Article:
Saturday, March 17, 2007

The "Culture" Myth

I can't say that I've ever been a fan of the idea that culture drives behaviour. In China, as with everywhere else in the world, people respond to incentives. As with work in Uganda, I've been suspicious of the argument that people there value family more, any more than relationships are so much more important here in China or anywhere else for that matter.

Beyond the (allegedly) bonding effects of offering free flowing booze and sex and the idea that by making a buyer/client your friend they'll be more inclined to buy from you, relationship building here I think takes on particular importance. It's the simple theory that you're less likely to be swindled by doing so and one just can't rely on such things as contract law or property law where such outlandish ideas (at least to communists) have only recently been codified/established. Yes, for communists in China, to be a capitalist is bizarrely glorious.

In some ways it seems stunning that it's not overwhelming for those in the two generations before me who have seen so much change. To hear what my parents went through, and their parents in turn, seems entirely foreign compared to the relatively stable existence in the West. From the cultural revolution and daughters forced to denounce their parents to avoid savage beatings (it's surreal to hear this stuff first hand) to my grandmother smuggling food into the country side in the dead of night to feed her nieces and nephews seems a world away from the rapid development and what might have only a few decades ago been denounced as the 'Western decadence', short term and seemingly money seeking China of today.

With a seemingly unenforceable legal system, a rapid level of development and so much money sloshing around, it's not surprising that there's also been so much temptation from many who would otherwise be farmers who come to cities with next to nothing in search of money. In the few years that I've worked here, I've seen any number of swindles that it's truly nerve racking and something I have to be cognizant of and concerned about. I think outsiders deal with it in different ways, I know of those who now don't bother trusting their China staff anymore treating them like children and taking away nearly all responsibility - and these are even guys from HK. On the other hand, I get the sense that so many of these people have only been trained with management techniques from the 60s and 70s (I'm told that local managers and Taiwanese managers are even worse).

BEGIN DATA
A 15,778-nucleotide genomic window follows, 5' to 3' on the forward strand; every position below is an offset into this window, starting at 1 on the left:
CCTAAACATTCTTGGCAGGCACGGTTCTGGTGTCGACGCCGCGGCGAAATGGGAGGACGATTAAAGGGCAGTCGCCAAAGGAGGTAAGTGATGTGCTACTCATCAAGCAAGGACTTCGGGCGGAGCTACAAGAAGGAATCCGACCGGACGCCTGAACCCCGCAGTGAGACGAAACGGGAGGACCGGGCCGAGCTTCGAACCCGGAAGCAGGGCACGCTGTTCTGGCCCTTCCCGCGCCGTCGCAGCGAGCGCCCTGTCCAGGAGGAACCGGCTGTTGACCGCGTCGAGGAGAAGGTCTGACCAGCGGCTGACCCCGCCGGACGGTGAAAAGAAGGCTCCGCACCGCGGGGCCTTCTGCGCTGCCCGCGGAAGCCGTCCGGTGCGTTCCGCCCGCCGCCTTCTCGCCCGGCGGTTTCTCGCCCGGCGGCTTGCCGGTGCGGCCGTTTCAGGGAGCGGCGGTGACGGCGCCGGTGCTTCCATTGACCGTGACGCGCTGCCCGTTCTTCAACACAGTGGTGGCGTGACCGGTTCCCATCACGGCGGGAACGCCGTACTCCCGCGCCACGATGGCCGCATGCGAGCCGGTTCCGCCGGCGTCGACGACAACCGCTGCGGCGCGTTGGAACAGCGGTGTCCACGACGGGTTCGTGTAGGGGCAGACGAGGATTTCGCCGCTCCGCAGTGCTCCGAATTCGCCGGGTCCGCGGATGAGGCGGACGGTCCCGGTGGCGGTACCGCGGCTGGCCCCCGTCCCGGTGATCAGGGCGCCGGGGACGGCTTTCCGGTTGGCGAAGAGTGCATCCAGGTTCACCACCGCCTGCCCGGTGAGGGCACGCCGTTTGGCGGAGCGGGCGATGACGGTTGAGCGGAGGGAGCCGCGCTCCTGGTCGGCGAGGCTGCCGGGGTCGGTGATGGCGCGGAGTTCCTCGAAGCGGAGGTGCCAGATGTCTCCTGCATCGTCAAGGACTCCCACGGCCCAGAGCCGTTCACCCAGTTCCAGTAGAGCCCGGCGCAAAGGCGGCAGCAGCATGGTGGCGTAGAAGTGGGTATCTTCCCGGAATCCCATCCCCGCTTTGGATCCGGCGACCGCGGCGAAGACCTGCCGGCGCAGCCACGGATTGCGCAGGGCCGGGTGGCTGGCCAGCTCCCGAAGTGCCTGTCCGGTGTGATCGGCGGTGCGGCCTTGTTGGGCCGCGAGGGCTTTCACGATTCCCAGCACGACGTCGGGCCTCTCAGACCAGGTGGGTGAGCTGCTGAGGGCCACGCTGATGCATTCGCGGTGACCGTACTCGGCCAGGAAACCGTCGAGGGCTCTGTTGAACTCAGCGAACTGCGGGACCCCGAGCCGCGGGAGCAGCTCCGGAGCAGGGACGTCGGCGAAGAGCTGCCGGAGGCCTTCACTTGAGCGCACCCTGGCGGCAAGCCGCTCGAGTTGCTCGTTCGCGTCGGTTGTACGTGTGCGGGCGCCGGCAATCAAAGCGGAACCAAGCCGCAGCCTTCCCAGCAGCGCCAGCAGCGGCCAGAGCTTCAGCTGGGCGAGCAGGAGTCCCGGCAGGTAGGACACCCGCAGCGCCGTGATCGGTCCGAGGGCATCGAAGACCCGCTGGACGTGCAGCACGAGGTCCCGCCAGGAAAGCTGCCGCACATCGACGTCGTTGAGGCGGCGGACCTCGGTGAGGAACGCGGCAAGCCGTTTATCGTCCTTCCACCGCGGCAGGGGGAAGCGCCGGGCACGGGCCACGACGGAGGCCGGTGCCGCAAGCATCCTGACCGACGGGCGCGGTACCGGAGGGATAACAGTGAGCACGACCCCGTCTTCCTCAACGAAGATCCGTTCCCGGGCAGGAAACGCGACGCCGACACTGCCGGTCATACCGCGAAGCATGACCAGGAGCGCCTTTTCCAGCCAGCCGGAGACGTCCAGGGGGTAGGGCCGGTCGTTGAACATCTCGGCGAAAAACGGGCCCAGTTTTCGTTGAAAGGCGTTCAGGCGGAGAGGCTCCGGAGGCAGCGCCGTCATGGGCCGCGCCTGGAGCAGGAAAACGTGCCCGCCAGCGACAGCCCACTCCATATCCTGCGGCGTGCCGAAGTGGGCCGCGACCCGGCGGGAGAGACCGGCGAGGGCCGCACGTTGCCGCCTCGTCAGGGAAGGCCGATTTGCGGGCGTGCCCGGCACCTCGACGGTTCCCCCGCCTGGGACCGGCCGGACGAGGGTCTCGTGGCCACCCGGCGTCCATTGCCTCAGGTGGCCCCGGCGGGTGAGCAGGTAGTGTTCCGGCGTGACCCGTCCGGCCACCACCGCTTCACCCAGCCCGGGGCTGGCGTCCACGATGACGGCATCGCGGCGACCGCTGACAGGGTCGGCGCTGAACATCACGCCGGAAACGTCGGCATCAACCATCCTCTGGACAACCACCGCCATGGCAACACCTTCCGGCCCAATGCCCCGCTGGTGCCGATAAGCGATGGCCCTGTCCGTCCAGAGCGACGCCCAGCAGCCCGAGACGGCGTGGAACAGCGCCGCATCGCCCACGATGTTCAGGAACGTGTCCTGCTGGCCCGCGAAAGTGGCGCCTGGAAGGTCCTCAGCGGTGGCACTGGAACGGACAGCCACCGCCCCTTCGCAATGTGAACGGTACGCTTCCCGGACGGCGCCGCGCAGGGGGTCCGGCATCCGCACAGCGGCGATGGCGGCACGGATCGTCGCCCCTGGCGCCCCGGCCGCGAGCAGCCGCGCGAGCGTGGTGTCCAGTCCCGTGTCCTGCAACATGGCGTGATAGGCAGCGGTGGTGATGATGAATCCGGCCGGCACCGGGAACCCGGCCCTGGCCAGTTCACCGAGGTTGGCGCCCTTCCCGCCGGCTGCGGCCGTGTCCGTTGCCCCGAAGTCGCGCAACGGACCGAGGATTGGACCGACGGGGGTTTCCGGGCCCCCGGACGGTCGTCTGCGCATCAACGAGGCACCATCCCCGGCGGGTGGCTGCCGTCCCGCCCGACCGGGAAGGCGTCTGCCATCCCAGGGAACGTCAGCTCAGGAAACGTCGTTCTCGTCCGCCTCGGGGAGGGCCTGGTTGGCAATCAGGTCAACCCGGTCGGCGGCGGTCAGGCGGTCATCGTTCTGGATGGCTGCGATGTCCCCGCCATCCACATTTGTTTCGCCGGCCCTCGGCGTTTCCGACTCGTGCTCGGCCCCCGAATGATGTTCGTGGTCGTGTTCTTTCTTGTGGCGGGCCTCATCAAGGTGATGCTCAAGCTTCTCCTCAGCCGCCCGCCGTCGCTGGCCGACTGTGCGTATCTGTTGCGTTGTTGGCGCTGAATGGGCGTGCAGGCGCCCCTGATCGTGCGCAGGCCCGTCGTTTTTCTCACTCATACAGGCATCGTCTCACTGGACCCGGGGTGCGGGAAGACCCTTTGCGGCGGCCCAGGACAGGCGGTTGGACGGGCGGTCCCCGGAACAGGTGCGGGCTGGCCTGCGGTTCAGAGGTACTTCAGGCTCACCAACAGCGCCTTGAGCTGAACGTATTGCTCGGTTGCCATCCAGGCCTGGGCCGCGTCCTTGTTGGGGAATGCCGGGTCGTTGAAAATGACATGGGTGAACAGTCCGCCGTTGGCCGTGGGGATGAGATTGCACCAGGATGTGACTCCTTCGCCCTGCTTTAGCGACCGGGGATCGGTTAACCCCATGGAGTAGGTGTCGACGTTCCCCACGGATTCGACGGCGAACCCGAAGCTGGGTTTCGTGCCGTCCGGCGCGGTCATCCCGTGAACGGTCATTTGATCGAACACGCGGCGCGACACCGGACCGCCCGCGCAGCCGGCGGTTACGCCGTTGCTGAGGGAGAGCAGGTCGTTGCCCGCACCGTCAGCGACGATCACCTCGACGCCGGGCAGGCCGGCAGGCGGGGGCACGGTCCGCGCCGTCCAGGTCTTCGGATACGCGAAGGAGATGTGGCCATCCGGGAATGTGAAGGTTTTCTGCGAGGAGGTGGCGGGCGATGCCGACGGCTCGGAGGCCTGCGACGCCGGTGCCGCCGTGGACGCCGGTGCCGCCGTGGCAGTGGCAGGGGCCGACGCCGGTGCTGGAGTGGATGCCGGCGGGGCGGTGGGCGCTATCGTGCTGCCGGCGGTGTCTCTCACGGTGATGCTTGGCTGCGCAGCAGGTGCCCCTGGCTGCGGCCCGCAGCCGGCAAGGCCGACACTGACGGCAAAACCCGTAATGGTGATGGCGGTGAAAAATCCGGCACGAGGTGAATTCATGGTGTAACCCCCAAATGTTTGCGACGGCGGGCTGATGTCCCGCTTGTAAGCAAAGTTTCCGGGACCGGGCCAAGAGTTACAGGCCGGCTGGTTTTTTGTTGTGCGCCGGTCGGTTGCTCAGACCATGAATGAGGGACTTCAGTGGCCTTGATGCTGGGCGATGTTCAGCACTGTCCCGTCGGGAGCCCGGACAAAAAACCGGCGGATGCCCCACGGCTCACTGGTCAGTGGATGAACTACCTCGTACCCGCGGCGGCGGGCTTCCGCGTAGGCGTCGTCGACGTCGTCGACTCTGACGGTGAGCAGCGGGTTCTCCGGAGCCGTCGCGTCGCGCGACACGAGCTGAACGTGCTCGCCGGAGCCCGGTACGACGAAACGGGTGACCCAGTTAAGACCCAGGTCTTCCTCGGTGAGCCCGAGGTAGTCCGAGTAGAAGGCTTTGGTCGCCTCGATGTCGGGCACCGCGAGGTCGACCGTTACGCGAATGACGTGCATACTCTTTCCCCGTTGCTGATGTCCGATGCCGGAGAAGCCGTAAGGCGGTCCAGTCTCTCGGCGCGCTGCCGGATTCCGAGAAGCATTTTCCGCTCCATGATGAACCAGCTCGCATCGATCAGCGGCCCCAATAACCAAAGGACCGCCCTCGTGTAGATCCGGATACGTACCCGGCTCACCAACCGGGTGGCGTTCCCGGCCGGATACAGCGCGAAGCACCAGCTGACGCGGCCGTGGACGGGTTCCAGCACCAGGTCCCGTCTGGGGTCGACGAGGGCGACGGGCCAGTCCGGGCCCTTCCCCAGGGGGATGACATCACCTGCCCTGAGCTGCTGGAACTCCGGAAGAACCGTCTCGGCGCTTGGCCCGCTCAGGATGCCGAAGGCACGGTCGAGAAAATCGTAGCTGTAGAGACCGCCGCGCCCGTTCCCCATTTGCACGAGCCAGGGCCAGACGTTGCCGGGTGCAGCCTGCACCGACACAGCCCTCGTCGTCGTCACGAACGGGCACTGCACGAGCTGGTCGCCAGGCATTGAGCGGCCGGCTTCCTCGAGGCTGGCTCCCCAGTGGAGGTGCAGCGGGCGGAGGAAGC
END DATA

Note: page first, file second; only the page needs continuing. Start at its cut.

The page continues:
My goal is to build a different kind of company - it's important for my staff to see working as more than just a paycheck. It's a bit ironic and perhaps hypocritical that I don't see culture as a good excuse for not getting things done but that I intend to use it as an enabler and a tool for self-enforcement in my own company. I know there are those out there who see this as hopelessly idealistic and I probably am, but I've decided that I want to at least try.

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